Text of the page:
How do Friel and Frayn present the role of women? In the novel 'Spies' and the play 'Making History' the authors Michael Frayn and Brian Friel portray the roles of women in different ways throughout each of the texts. They do this because they are trying to present both of these women in the stereotypical role of women but then also showing that they’re different. In the novel 'Spies' the women are presented as women who are dependent on men but they can also do a lot for themselves and they do have a bit of independence. Whereas in 'Making History' the women are a lot more dependent, although they do have to marry a man while they are quite young to fill the stereotypical purpose which was to be a housewife, so they would just cook, clean and have children.
She is preoccupied with her family honour and strongly asserts the belief of class prejudice through socio-economic status. Moreover, she strongly believes that both men and women have different roles to play in the society. She succumbs to the traditional roles of gender and social class and this is evident throughout the book. The book is a mirror to the repressive conventional customs and the prevailing social and class
Charlotte Perkins Gilman’s literature is based on women’s issues. She wrote fiction mainly depicting her social ideas. In her works, she portrays women struggling to achieve personal autonomy, adapting to independence, and challenging accepted images of women. In her novel Women and Economics, Gilman argues that women need to change their identities in society in order to be equal to men and become part of the world’s evolution. In addition, her novel Herland depicts women at their true, full potential in roles equal to men.
The central and significant role of women in this book plays an important aspect throughout the story as women take on the jobs of housekeeping, care taking, cleaning, cooking, gardening, etc. In her novel, Allende portrays women as the ones who mostly belong in the domestic realm where they take care of the children, elderly, and sick, while the men belong exploring the world and doing whatever they want in life. This might prove that women’s involvement in the outside world (other than the home) is very low and not accepted. They might play roles such as the housekeeper, cook, nanny, or cleaner. For example, Allende writes about Esteban’s thoughts on what roles’ women deserve to play, "It would go against nature.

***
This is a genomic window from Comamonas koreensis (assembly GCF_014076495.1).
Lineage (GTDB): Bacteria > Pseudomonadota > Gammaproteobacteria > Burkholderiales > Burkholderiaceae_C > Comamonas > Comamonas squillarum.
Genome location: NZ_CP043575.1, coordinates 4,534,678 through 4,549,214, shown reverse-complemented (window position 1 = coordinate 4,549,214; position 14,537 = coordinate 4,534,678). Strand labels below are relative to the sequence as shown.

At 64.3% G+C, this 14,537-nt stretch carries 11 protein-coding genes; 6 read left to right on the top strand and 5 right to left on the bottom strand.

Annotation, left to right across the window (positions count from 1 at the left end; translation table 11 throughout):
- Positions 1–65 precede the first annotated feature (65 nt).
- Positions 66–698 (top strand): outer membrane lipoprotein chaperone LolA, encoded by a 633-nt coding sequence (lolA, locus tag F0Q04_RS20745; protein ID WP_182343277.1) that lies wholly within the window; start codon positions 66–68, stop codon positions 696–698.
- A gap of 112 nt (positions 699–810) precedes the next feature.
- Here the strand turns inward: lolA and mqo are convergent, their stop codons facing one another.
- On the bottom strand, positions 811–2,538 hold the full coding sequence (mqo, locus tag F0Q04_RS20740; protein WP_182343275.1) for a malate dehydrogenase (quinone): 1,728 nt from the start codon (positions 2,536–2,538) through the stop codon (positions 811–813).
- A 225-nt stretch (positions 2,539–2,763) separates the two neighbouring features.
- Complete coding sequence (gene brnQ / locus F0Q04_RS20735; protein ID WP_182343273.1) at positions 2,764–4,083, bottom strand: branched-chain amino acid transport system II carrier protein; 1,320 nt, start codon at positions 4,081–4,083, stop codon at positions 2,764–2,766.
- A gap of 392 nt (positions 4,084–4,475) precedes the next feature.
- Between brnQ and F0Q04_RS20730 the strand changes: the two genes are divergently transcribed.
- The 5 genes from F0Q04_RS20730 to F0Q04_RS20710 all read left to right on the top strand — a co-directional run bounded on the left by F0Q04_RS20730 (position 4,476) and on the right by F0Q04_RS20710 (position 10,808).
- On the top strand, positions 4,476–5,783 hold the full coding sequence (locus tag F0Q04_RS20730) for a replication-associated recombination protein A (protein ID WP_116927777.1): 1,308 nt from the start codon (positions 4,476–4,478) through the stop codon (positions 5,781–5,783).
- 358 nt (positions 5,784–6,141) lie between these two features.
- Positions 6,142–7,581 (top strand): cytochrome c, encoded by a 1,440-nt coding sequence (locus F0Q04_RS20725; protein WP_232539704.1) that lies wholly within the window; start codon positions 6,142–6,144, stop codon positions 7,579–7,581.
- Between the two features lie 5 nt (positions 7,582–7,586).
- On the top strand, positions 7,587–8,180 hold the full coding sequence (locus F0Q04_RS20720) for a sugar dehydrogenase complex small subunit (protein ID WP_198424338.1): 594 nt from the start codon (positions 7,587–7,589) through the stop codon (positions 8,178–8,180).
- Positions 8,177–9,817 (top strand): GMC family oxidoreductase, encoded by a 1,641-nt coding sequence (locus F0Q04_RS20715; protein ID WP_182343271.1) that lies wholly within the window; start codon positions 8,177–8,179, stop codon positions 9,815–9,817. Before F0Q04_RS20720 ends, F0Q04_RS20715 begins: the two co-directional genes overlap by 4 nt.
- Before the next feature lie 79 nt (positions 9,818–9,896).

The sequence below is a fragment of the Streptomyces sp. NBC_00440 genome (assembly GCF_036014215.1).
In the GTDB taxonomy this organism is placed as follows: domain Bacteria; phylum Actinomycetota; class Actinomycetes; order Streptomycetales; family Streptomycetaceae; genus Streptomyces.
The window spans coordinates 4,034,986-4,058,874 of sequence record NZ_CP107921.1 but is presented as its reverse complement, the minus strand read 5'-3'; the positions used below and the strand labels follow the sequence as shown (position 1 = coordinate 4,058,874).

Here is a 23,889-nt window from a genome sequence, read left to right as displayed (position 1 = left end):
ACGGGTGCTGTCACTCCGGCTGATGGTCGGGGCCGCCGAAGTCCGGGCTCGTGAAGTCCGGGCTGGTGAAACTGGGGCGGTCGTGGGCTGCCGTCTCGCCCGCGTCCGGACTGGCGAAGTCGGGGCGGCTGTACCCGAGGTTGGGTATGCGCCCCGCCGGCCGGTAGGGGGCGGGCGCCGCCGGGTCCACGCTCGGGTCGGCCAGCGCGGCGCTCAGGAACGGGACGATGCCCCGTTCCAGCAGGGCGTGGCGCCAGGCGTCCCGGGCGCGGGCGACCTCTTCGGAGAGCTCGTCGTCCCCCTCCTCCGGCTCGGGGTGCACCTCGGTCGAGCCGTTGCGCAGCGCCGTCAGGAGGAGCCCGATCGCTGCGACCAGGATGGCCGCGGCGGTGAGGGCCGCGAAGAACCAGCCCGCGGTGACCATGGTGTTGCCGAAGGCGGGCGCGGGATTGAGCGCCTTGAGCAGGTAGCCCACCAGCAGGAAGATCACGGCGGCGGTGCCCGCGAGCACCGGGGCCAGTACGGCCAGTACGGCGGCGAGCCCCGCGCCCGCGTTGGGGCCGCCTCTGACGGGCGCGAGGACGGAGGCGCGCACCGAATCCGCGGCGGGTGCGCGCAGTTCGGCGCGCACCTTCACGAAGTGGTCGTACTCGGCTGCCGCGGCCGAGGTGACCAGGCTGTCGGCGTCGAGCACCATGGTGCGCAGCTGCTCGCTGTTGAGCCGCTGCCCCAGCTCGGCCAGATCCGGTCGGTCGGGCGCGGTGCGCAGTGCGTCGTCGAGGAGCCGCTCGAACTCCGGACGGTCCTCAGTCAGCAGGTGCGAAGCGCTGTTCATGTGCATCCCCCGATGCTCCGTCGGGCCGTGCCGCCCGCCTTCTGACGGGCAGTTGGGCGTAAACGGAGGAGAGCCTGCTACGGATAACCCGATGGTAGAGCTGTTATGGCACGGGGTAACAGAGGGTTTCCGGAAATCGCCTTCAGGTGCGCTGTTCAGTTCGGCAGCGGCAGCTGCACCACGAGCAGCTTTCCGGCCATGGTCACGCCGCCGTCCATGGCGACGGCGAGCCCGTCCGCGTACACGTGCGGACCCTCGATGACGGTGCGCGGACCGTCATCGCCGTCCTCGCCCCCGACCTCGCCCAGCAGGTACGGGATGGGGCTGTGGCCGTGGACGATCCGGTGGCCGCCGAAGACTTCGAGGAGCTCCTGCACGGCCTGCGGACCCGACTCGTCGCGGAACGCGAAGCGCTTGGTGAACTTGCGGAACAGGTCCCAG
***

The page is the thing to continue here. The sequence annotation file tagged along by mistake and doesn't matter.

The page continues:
By comparing and contrasting the way the authors use their writing style to achieve their intentions in "The Necklace" and "The Story of an Hour" they focuses on values that connect them in literary styles and in the fight for women’s self-determination. In both of these short stories, all of these elements are present. “The Necklace” and The Story of an Hour´ portray males to be better equipped for real life, while women are represented as lacking such integrity to attain their goals. To cope with their tragic fate of being born female, the heroines in both stories venture inward to escape the reality of life which was not of her own making. The female characters in these stories offer a universal representation of women as being the weaker sex through marriage, and are characterized by having evil intentions for which she is justly´ punished for in the end.